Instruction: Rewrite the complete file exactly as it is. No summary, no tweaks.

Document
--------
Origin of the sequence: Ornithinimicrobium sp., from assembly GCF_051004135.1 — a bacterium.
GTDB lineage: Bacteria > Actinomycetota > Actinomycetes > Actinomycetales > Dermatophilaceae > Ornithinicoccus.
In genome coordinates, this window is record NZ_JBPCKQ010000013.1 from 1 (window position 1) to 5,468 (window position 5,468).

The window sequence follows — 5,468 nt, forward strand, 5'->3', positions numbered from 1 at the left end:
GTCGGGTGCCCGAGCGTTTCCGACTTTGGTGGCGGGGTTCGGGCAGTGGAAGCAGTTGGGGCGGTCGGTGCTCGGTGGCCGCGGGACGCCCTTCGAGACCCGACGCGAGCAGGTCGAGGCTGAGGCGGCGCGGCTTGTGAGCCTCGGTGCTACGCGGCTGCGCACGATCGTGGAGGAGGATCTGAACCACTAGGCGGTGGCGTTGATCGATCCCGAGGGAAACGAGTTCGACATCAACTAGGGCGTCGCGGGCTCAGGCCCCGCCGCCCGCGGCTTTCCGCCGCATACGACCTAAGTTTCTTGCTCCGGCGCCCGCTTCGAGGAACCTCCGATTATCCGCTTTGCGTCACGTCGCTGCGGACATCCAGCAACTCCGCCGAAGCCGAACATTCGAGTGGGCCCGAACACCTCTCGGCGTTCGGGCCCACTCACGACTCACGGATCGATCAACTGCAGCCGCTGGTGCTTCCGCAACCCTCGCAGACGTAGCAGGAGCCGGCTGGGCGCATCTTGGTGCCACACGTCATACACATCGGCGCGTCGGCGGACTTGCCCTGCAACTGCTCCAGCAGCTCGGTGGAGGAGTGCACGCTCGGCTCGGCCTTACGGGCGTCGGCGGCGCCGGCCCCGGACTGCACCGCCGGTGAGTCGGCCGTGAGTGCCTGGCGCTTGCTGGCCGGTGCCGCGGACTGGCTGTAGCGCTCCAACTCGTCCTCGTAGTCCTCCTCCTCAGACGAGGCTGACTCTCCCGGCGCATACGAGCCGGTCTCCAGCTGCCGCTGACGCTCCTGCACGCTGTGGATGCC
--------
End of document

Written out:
Origin of the sequence: Ornithinimicrobium sp., from assembly GCF_051004135.1 — a bacterium.
GTDB lineage: Bacteria > Actinomycetota > Actinomycetes > Actinomycetales > Dermatophilaceae > Ornithinicoccus.
In genome coordinates, this window is record NZ_JBPCKQ010000013.1 from 1 (window position 1) to 5,468 (window position 5,468).

The window sequence follows — 5,468 nt, forward strand, 5'->3', positions numbered from 1 at the left end:
GTCGGGTGCCCGAGCGTTTCCGACTTTGGTGGCGGGGTTCGGGCAGTGGAAGCAGTTGGGGCGGTCGGTGCTCGGTGGCCGCGGGACGCCCTTCGAGACCCGACGCGAGCAGGTCGAGGCTGAGGCGGCGCGGCTTGTGAGCCTCGGTGCTACGCGGCTGCGCACGATCGTGGAGGAGGATCTGAACCACTAGGCGGTGGCGTTGATCGATCCCGAGGGAAACGAGTTCGACATCAACTAGGGCGTCGCGGGCTCAGGCCCCGCCGCCCGCGGCTTTCCGCCGCATACGACCTAAGTTTCTTGCTCCGGCGCCCGCTTCGAGGAACCTCCGATTATCCGCTTTGCGTCACGTCGCTGCGGACATCCAGCAACTCCGCCGAAGCCGAACATTCGAGTGGGCCCGAACACCTCTCGGCGTTCGGGCCCACTCACGACTCACGGATCGATCAACTGCAGCCGCTGGTGCTTCCGCAACCCTCGCAGACGTAGCAGGAGCCGGCTGGGCGCATCTTGGTGCCACACGTCATACACATCGGCGCGTCGGCGGACTTGCCCTGCAACTGCTCCAGCAGCTCGGTGGAGGAGTGCACGCTCGGCTCGGCCTTACGGGCGTCGGCGGCGCCGGCCCCGGACTGCACCGCCGGTGAGTCGGCCGTGAGTGCCTGGCGCTTGCTGGCCGGTGCCGCGGACTGGCTGTAGCGCTCCAACTCGTCCTCGTAGTCCTCCTCCTCAGACGAGGCTGACTCTCCCGGCGCATACGAGCCGGTCTCCAGCTGCCGCTGACGCTCCTGCACGCTGTGGATGCC